[Episcopal News Service]
Bishop James Tengatenga of Southern Malawi, and his wife Jocelyn, visited New York last week to build on a "partners in mission" (PIM) relationship between the Central Africa diocese and St. James' Episcopal Church in Manhattan.
While meeting with staff at the Episcopal Church Center on May 3, Tengatenga conveyed his gratitude for all that the Episcopal Church has done in supporting his diocese in recent years, noting in particular the relationship with St. James' and Episcopal Relief and Development's assistance in purchasing relief supplies for areas affected by famine.
Malawi is one of the world's least-developed countries and major challenges include increasing corruption, population growth, the spread of HIV/AIDS and the recent food crisis.
The PIM relationship encourages St. James' parishioners to work alongside Anglicans in the Diocese of Southern Malawi to create projects "which will better sustain the Africans' physical lives and help all those involved grow spiritually," the parish website states. [Further information can be obtained from the Rev. Steve Smith, associate rector, at 212.774.4234 or email firstname.lastname@example.org.
Consecrated bishop in 1998, Tengatenga holds an M.Div. degree and a Doctor of Divinity (honoris causa) from the Episcopal Theological Seminary of the Southwest in Austin, Texas.
He earned his Ph.D. from the University of Malawi where his doctoral dissertation focused on the relationship between church, state, and society through an analysis of Anglican ecclesiology in Malawi.
Since 2002, he has been a member of the Standing Committee of the Anglican Consultative Council (ACC), the Anglican Communion's most representative body.
Tengatenga was a visiting professor during the 2004 Michaelmas Term at the General Theological Seminary, teaching a course titled "The Church and Society in Africa."
Difference in Communion
Despite differences of opinion between the Central African province and the Episcopal Church over issues of human sexuality, "we still feel very much a part of the Communion," Tengatenga told Episcopal News Service. "To be present to one other does not necessarily mean we agree and it's very important that we are present."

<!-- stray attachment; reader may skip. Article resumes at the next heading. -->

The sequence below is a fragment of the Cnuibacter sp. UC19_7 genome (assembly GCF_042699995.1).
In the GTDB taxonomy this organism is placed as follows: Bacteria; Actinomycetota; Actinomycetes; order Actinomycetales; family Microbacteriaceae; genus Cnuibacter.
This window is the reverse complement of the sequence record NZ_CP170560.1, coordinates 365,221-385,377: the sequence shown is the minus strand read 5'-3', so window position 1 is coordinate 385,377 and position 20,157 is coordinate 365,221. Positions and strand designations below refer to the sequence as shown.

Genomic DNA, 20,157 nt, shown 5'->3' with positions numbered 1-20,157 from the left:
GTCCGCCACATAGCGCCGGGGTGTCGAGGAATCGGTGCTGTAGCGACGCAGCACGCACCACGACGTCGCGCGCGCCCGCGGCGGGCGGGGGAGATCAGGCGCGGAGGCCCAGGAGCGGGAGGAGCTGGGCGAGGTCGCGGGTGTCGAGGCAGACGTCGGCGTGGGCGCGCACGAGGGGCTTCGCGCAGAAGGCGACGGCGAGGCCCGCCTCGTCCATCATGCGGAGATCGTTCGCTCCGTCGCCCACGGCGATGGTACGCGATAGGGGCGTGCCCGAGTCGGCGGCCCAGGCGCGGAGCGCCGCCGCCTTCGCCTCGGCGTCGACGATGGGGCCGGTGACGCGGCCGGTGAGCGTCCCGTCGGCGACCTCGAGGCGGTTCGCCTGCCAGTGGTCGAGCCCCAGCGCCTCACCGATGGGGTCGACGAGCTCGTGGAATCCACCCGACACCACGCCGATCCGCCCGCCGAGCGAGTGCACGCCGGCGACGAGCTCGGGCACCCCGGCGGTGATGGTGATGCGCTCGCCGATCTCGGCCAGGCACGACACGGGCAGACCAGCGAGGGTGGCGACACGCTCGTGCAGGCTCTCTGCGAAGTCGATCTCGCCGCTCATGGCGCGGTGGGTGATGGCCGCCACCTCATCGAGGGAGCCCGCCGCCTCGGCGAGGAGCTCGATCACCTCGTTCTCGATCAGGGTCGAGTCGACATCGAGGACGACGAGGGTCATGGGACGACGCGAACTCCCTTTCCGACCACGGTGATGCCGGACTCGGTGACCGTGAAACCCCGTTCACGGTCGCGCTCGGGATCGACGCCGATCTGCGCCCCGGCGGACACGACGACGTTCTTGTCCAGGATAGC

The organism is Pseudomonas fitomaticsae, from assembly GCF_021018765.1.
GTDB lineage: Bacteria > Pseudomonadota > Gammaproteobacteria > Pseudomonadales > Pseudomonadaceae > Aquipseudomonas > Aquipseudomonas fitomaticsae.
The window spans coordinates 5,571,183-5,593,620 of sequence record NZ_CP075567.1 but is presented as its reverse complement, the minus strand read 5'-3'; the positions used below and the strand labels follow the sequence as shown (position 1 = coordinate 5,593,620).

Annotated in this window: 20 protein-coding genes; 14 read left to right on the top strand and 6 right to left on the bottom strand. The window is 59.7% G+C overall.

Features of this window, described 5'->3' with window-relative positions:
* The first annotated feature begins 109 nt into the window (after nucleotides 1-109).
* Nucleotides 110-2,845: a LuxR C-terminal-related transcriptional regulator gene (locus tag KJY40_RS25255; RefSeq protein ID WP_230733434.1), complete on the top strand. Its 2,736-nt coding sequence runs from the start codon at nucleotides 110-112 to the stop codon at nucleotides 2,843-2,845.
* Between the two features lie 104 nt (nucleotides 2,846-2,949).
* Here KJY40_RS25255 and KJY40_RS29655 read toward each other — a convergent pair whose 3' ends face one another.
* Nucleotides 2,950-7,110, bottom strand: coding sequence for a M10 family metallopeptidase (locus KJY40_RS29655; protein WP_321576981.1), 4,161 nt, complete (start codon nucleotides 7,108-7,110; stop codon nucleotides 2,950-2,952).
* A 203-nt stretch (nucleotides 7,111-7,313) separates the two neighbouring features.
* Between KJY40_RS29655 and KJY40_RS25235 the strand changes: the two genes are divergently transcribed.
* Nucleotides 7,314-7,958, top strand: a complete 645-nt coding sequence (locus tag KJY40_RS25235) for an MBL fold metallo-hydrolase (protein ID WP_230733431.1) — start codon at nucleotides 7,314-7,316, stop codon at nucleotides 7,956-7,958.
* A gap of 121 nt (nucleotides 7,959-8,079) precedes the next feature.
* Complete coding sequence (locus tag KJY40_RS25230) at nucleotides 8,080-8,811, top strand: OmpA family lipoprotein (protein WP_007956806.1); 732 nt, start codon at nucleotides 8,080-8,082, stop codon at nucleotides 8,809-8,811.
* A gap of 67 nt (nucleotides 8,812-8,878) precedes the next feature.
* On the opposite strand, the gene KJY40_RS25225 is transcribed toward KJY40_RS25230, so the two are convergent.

He explained that amid such tensions a generosity is required -- "the generosity to listen and the generosity to hear the cries of those parts of the church that say America is moving too fast," he said.
The Listening Process, which encourages mutual listening throughout the Anglican provinces, especially to the experiences of homosexual persons, is particularly important, he said, but "one would have wished for it to have happened earlier."
There needs to be a way of avoiding schism in the Anglican Communion, Tengatenga underscored, while acknowledging that unity for its own sake is problematic. "It should be for God's sake," he said. "The challenge is how you deal with all the difference that we face. Certainly we should not encourage unity at all costs, but we should strive for unity with God's help and God in his wisdom can empower us."
In the Episcopal Church's response to the Windsor Report, a document that makes recommendations about how to maintain the highest degree of communion possible amid difference, Tengatenga underscores the importance of an unequivocal expression of regret, as well as a commitment to the listening process.
Jocelyn Tengatenga, schools and colleges chaplain for the Diocese of Southern Malawi, has been an active member of the Anglican delegation at the United Nations Commission on the Status of Women (UNCSW) for the past two years. She described her experiences of the Episcopal Church as educational and her involvement with the UNCSW as uplifting.
Forty percent of healthcare in Malawi is provided by the church and adult literacy programs are being run by the Mothers' Union. However, there are very few women in leadership roles and the province does not currently ordain women to the priesthood.
"Teachings of the church promote male dominancy, and social attitudes are so entrenched in the Malawian culture that discrimination has contributed to the marginalization of women," she said during the UNCSW meeting. "We are trying to change the teachings and help women to participate in full ministry. If we train the younger generation they will grow up with that knowledge and take up leadership roles in the future."
Donations to ERD's Africa Relief Fund can be made at http://www.er-d.org, or by calling 1.800.334.7626, ext. 5129. Gifts can be mailed to: Episcopal Relief and Development, Africa Relief Fund, PO Box 12043, Newark, NJ 07101.
-- Matthew Davies is international correspondent for Episcopal News Service